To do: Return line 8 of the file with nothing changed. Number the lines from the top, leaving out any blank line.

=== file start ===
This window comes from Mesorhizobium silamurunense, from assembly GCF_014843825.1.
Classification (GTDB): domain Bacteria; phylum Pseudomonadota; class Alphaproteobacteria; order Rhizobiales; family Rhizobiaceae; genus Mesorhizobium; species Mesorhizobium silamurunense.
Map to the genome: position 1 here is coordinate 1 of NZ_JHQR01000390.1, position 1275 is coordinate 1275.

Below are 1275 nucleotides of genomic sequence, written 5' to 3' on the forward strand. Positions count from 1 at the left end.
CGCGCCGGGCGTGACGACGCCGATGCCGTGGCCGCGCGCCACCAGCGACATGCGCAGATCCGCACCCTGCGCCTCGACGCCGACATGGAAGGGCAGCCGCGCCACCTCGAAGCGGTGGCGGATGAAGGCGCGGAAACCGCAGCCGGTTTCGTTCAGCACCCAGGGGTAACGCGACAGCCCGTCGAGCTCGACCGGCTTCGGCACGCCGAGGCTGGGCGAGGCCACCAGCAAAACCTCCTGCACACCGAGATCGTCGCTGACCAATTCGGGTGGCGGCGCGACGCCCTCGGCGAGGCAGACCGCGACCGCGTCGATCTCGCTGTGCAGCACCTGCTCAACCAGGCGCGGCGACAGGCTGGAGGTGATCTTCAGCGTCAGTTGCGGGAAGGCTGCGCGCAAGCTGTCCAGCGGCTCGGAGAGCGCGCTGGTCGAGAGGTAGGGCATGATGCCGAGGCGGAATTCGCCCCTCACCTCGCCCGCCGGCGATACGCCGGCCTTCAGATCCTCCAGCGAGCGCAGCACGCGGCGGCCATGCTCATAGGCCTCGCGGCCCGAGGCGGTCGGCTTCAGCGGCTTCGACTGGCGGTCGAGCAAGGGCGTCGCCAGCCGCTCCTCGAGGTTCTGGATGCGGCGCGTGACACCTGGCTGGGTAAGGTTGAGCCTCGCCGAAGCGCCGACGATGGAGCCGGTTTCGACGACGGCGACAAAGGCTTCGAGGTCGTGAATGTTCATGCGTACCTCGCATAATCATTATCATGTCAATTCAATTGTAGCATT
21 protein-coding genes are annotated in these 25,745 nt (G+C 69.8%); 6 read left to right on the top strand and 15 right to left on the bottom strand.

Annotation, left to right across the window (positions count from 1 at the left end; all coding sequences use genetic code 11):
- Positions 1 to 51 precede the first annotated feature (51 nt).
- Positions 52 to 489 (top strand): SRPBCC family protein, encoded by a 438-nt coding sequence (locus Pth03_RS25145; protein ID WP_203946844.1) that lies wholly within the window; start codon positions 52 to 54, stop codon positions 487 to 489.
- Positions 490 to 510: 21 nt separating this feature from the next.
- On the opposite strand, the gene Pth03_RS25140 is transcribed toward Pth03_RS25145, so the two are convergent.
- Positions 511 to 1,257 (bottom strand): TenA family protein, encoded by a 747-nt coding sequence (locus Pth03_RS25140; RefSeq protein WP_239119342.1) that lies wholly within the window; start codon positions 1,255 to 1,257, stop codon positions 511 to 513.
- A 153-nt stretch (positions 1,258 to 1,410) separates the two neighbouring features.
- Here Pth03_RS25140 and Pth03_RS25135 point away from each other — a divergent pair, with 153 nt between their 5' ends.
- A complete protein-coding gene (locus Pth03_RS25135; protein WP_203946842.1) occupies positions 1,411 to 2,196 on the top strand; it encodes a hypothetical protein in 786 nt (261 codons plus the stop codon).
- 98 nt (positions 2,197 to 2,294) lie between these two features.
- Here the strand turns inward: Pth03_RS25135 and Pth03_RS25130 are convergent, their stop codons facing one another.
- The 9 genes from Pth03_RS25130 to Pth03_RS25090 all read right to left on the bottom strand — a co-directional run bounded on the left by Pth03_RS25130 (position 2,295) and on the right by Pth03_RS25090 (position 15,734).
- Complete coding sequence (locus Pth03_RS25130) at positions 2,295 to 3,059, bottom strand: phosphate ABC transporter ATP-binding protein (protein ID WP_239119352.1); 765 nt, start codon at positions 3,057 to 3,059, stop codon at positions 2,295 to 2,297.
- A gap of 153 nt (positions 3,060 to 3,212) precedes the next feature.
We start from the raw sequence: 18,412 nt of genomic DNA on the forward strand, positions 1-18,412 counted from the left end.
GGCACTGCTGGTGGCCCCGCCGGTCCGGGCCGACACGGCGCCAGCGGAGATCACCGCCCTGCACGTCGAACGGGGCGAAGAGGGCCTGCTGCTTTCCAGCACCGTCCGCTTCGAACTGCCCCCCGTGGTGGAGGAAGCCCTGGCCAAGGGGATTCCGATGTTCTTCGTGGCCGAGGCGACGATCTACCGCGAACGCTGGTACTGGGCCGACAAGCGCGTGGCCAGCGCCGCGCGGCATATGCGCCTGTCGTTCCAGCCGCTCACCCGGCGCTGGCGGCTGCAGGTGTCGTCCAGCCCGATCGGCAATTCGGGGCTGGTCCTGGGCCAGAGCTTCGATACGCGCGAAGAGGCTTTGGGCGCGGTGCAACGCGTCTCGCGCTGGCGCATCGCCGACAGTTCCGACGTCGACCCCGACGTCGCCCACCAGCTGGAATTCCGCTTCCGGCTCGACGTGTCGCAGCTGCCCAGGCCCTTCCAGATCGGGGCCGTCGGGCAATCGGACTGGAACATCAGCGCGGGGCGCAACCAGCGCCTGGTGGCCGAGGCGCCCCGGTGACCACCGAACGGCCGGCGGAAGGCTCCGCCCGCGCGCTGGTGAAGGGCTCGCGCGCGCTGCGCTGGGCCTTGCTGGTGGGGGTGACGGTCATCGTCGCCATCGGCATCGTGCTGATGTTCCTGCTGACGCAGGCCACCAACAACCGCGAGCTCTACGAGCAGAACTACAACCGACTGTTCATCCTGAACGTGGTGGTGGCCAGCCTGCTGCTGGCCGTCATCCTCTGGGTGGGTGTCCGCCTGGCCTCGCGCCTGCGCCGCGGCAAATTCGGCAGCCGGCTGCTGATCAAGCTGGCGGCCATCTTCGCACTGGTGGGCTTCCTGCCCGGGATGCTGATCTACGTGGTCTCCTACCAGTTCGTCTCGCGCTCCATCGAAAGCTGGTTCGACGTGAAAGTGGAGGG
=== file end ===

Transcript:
- Positions 1 to 51 precede the first annotated feature (51 nt).